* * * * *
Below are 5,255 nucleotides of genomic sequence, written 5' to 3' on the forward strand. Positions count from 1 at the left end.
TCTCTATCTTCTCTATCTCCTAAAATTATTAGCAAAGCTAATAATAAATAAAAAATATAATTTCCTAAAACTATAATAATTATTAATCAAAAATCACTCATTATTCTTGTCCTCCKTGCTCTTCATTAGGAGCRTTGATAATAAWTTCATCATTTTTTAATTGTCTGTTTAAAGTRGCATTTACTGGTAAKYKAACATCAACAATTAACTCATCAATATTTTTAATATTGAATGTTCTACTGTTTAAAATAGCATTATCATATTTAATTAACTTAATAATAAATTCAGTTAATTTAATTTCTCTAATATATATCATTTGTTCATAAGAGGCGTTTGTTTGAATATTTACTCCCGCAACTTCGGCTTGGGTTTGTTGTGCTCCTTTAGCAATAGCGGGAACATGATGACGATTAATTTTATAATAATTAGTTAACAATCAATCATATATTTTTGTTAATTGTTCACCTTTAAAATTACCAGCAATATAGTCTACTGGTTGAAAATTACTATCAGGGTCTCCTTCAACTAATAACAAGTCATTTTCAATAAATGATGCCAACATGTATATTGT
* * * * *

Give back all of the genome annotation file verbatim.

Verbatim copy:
Below are 5,255 nucleotides of genomic sequence, written 5' to 3' on the forward strand. Positions count from 1 at the left end.
TCTCTATCTTCTCTATCTCCTAAAATTATTAGCAAAGCTAATAATAAATAAAAAATATAATTTCCTAAAACTATAATAATTATTAATCAAAAATCACTCATTATTCTTGTCCTCCKTGCTCTTCATTAGGAGCRTTGATAATAAWTTCATCATTTTTTAATTGTCTGTTTAAAGTRGCATTTACTGGTAAKYKAACATCAACAATTAACTCATCAATATTTTTAATATTGAATGTTCTACTGTTTAAAATAGCATTATCATATTTAATTAACTTAATAATAAATTCAGTTAATTTAATTTCTCTAATATATATCATTTGTTCATAAGAGGCGTTTGTTTGAATATTTACTCCCGCAACTTCGGCTTGGGTTTGTTGTGCTCCTTTAGCAATAGCGGGAACATGATGACGATTAATTTTATAATAATTAGTTAACAATCAATCATATATTTTTGTTAATTGTTCACCTTTAAAATTACCAGCAATATAGTCTACTGGTTGAAAATTACTATCAGGGTCTCCTTCAACTAATAACAAGTCATTTTCAATAAATGATGCCAACATGTATATTGT